The building is designed to respond to the environment using a series of dunes interconnected, shaped and oriented dunes to optimize the desert’s climate conditions. Bee’ah Headquarters is embedded in the Al Sajaa desert, taking the form of the concave dune’s shape of the desert’s landscape formed by the prevailing wind. This dune ensured that all internal spaces within the building were provided with abundant daylighting and limited the impact of the sun on the building. The headquarters have two main dunes, which host the management and public department with the administrative zone. These different departments are interconnected by a central courtyard that is integral to the natural ventilation system of the structure and serves as an oasis within the building. The building is a dome which is fifteen metres high, allowing passive daylighting into the building and creating room for natural ventilation enhancement. Bee’ah headquarters also includes an auditorium, an immersive visitors centre and a smart meeting room.
Located in the Xiangshawan Desert, China, is a Lotus Hotel built by PLaT Architect, which is eight hundred kilometres west of Beijing and in the middle of Baotou and Ordos. The hotel covers an area of thirty thousand square kilometres, with the project covering a period of five years from 2009 to 2013. The lotus hotel was designed using innovative and new construction techniques, which enabled the structure to look floating on the desert’s dune landscape. The structures were built to form a resort which will turn the desert into a popular tourist attraction.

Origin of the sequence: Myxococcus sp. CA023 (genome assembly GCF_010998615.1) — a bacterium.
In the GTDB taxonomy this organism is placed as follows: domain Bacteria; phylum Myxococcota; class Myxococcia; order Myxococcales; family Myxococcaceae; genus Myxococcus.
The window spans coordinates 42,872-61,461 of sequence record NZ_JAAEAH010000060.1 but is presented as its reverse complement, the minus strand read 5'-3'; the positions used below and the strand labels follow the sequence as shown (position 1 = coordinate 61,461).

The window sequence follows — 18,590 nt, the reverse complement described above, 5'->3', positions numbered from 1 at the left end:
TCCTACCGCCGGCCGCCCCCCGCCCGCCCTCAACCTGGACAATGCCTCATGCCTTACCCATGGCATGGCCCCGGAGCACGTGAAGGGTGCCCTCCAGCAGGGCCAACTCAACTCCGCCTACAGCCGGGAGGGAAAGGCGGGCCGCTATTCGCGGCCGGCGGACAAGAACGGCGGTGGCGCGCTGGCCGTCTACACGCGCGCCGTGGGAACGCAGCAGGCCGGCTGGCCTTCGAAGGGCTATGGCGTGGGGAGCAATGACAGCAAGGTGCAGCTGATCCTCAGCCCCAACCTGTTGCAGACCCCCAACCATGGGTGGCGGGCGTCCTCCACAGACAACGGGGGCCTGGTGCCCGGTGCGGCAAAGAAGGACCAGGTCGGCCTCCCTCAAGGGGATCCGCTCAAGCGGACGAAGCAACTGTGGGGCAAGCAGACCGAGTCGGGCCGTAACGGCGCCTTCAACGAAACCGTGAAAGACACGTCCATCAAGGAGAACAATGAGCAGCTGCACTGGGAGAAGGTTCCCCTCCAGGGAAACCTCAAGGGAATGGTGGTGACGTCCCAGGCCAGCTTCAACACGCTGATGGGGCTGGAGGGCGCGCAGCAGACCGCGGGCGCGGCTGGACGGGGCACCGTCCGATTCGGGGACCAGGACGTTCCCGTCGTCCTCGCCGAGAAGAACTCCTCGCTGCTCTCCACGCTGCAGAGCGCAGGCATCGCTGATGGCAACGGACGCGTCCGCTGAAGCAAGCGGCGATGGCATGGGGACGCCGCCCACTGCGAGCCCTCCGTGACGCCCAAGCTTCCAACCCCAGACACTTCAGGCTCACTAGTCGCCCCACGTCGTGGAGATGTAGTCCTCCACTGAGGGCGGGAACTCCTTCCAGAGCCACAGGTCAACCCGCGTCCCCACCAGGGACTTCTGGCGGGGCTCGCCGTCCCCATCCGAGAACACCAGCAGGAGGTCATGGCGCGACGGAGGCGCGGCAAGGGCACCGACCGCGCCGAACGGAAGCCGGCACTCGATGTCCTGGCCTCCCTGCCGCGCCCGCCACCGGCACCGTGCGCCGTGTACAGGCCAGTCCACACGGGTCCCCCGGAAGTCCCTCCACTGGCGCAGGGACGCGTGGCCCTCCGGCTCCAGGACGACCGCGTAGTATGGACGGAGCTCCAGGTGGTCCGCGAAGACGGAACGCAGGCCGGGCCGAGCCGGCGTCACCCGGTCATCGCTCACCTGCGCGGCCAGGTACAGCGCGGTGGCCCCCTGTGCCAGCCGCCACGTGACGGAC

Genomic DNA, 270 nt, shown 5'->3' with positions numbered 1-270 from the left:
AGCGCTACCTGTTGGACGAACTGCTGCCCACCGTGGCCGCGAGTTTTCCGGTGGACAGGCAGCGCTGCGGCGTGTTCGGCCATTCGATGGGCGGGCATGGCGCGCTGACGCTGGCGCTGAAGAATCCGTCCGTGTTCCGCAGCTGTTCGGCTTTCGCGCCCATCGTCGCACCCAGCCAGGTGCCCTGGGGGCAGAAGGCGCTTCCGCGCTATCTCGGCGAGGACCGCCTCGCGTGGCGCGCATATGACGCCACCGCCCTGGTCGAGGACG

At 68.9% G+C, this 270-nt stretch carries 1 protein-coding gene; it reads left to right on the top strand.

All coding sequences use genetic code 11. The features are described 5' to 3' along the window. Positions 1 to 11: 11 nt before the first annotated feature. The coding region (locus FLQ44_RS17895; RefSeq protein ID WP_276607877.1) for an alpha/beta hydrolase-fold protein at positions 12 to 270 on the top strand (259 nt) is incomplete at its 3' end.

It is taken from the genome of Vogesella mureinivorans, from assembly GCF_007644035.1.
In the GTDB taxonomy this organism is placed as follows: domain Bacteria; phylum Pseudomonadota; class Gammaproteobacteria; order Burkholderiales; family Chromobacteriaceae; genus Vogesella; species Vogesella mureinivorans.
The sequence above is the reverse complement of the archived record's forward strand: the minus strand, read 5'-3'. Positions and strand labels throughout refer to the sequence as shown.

The Lotus Hotel form blends with the dune shape of the desert, forming another dune in the large desert, and the structure shows the power of itself and the environment. The traditional Chinese idea of ‘Zhen’ was displayed by the architects by repeating the same elements across the building. Local materials were also used in building the Lotus Hotel to give a better experience of the desert throughout the hotel. The construction of the hotel utilized prefabricated load-bearing panels, helping to reduce pressure on the structure’s foundation. This innovative idea is a lightweight solution and does not require the use of concrete or water. The hotel’s form was strengthened by the replication of the triangular framework, which was repeated throughout the lotus hotel.
Dune Architecture | Desertification
A dune is a landform collected by wind-driven sand forming a ridge, hill, or mound. Dunes are mostly developed in the desert due to poor growth of vegetation as a result of lack of moisture, which interrupts dune development. Dune architecture is an adaptive building technique used to create a climate-conscious building to respond to the extreme environments of the desert. This type of architecture is an innovative method to resist desertification, which forces inhabitants to migrate due to harsh weather conditions. The Bee’ah Headquarters and Xiangshawan Desert Lotus Hotel are examples of dune architecture.